South-East Asia the guiding light


SEMI South-East Asia, Singapore president Linda Tan says despite challenges, the outlook for the semiconductor industry remains overwhelmingly positive. The industry, which has always been a cornerstone of technological progress, will only gain in importance as the world becomes increasingly digital and interconnected.

AS the curtains fell on SEMICON South-East Asia 2024, the energy and optimism that reverberated through the exhibition halls offered a compelling snapshot of our industry’s bright future.

With more than 18,000 participants from across the globe converging in Kuala Lumpur, the event not only underscored the dynamism of the semiconductor sector but also highlighted South-East Asia’s burgeoning influence in driving the global electronics landscape forward.

The global semiconductor industry is on a positive growth trajectory, with forecast revenue growth reaching US$584bil (RM2.74 trillion) this year. Projections remain bullish, with the industry projected to become a trillion-dollar industry by 2030.

This historic expansion will be fuelled by the fast-growing demand for a diverse range of disruptive technologies and emerging applications — from artificial intelligence (AI), autonomous and electric vehicles, and high-performance computing to 6G networks and autonomous machines.

South-East Asia is poised to be a key driver in achieving this ambitious US$1 trillion target. Each nation within the region — Singapore, Malaysia, Thailand, Vietnam and the Philippines — all play a critical role, bringing unique strengths and capabilities to the table.

Singapore has established itself as a hub for advanced semiconductor manufacturing and R&D, attracting significant investments from global giants. The country accounts for approximately 11% of the global semiconductor market share and about one-fifth of global semiconductor equipment manufacturing.

Malaysia continues to be a vital player, boasting a robust ecosystem, and is the world’s sixth-largest exporter of semiconductors. It accounts for 13% of the global market for packaging, assembly and testing.

The launching of the National Semiconductor Strategy (NSS) is a testament to the country’s commitment to furthering its semiconductor ambitions. The NSS, with its detailed targets and phased approach, showcases a serious, strategic commitment to bolstering the industry.

Gearing up for substantial growth with a projected valuation of US$20bil-US$30bil by 2030, Vietnam is positioning itself as a reliable partner and a crucial link in the global value chain with a focus on innovation and technology-driven growth.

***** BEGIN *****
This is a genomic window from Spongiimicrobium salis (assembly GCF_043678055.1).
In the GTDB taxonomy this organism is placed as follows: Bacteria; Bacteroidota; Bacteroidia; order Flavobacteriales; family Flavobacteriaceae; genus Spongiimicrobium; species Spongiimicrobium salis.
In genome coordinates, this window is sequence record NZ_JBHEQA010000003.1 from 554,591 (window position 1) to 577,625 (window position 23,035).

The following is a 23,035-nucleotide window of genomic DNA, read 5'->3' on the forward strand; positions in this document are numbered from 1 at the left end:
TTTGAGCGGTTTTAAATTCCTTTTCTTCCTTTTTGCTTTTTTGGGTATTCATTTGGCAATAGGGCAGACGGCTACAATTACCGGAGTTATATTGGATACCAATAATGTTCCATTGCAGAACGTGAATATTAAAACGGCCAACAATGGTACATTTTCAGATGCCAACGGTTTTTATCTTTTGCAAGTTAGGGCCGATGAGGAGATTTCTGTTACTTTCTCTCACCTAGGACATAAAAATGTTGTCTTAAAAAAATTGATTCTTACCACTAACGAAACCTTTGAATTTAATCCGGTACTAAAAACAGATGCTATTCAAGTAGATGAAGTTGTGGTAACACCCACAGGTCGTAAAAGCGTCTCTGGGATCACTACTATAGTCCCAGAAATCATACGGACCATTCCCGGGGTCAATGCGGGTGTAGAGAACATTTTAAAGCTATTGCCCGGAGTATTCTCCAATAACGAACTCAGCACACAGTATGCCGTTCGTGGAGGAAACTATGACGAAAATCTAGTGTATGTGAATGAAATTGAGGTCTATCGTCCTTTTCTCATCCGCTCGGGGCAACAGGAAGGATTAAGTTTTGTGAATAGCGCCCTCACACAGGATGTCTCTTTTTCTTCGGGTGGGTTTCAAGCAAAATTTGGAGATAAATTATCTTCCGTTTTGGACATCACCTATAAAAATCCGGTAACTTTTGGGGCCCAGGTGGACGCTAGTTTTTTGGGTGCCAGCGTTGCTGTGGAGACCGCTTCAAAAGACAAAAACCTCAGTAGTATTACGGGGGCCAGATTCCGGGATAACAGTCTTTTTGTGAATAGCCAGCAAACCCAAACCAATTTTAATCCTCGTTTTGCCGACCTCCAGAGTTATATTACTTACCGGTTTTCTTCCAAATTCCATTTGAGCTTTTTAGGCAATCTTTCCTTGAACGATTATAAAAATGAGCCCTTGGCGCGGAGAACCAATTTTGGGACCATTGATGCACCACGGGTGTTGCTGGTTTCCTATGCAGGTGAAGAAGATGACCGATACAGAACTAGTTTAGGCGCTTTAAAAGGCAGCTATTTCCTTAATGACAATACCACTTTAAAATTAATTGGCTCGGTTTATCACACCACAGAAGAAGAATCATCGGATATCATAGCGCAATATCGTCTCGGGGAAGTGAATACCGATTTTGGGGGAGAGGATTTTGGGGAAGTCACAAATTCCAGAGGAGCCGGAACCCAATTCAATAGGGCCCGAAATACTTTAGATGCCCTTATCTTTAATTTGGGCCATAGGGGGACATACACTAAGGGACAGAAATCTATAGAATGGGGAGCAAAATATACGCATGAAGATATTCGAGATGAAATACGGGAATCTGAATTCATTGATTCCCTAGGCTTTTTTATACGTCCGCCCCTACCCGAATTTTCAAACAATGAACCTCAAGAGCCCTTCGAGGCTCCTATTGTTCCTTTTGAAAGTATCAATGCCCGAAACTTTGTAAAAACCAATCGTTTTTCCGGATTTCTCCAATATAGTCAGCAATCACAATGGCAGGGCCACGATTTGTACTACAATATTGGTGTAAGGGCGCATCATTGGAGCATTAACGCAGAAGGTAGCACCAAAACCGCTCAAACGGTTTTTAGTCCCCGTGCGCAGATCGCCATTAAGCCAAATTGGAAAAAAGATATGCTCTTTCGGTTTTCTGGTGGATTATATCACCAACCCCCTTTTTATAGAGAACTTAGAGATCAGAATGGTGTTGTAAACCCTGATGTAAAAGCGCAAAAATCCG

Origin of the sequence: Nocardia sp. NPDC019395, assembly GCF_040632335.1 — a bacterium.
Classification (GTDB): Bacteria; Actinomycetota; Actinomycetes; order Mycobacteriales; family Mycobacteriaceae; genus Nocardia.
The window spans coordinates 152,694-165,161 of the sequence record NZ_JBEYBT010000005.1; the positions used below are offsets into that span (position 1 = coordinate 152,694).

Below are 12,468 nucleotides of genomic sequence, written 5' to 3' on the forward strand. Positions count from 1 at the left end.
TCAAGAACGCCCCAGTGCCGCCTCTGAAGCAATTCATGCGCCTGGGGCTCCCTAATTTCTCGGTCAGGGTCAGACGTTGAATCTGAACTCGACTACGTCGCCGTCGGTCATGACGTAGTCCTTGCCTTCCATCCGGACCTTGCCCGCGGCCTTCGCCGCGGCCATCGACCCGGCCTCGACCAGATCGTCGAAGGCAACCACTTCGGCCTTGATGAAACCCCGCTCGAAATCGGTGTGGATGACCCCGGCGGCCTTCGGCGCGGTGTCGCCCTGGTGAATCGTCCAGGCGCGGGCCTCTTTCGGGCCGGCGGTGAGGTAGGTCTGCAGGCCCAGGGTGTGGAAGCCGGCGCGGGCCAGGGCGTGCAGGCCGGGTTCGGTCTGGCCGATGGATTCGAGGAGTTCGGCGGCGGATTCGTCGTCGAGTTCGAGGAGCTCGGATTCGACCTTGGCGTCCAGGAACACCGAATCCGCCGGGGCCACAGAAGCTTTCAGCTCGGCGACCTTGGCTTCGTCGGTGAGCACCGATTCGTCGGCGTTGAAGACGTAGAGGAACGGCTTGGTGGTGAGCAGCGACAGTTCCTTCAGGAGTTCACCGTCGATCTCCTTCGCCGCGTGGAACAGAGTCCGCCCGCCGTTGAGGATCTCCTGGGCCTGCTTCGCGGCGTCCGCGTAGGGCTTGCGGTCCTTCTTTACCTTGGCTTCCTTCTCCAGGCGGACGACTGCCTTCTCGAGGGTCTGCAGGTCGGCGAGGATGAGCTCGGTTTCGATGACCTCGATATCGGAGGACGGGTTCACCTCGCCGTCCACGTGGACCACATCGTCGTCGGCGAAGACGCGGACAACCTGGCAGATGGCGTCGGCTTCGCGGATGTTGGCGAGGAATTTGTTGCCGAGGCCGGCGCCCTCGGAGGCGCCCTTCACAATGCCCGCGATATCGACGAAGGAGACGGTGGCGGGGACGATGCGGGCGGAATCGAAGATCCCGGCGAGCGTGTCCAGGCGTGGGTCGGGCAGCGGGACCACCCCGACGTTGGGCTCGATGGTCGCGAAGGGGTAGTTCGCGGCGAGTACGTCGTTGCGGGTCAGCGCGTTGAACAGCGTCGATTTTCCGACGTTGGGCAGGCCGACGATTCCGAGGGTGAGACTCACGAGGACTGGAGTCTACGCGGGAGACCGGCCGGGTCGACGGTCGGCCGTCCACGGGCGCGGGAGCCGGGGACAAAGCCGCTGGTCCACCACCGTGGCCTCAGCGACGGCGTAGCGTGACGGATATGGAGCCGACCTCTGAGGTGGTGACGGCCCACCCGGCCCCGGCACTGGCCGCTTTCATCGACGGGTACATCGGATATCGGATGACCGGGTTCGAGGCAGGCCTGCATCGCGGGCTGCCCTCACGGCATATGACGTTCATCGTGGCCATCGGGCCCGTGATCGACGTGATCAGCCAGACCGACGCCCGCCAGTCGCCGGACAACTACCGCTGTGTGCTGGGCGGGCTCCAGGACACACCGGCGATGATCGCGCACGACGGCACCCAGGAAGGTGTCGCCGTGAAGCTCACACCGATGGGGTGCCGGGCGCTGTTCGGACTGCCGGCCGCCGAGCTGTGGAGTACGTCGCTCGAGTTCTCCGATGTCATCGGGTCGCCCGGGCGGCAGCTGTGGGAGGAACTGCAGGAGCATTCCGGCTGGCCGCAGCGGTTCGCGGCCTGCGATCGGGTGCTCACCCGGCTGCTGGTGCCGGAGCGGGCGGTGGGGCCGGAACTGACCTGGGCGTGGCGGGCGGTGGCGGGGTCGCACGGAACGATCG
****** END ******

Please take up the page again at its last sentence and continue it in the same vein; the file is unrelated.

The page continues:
Thailand, which recorded a total investment of 800 billion baht (RM102.83bil) in semiconductor production in 2023, offers a robust infrastructure and skilled workforce, giving the country a competitive advantage in the industry.

The semiconductor industry in the Philippines is expected to grow 10%-15% annually from 2024-2027, driven by increasing global demand for innovative technology in spaces such as manufacturing, research and development, design and testing.

The impressive turnout at SEMICON South-East Asia 2024 signifies the strong interest and commitment from industry stakeholders towards driving growth and innovation. The collaborative spirit and shared vision displayed are encouraging signs that the region is on the right trajectory.

Governments in South-East Asia are also increasingly recognising the strategic importance of the semiconductor industry and are stepping up their efforts to support its growth.

Initiatives like Malaysia’s NSS are a clear indication that countries are not merely content with playing a peripheral role but are aiming to be central to the industry’s global strategy. This governmental support is crucial for fostering an environment conducive to innovation and investment.

However, the road ahead is not without challenges. One of the most pressing issues we face globally and in South-East Asia is the talent gap. The industry remains in the grip of a global talent shortage, and we project that we will need one million additional workers by 2030.

Addressing this gap will require concerted efforts from both the industry and educational institutions to attract, train and retain talent.

Initiatives to promote STEM education, reskilling and upskilling of the workforce and creating more inclusive workplaces will be crucial.

Sustainability pressures also remain a key concern. Investors, customers, government agencies and other key stakeholders expect the semiconductor industry to make significant progress on sustainability goals.

Reducing greenhouse gas emissions, energy and water consumption, and the use of hazardous chemicals are imperative. Adopting sustainable practices not only aligns with global environmental goals but also enhances the industry’s long-term viability and competitiveness.

Clearly, these are issues that cannot be addressed by any single executive, company, or country. Industry collaboration within and across international borders is critical to overcoming these headwinds.

Despite these challenges, the outlook for the semiconductor industry remains overwhelmingly positive. The industry, which has always been a cornerstone of technological progress, will only gain in importance as the world becomes increasingly digital and interconnected.

Together, we can ensure that it continues to thrive and innovate, powering the next wave of technological advancements that will shape our future.

This article first appeared in Star Biz7 weekly edition.

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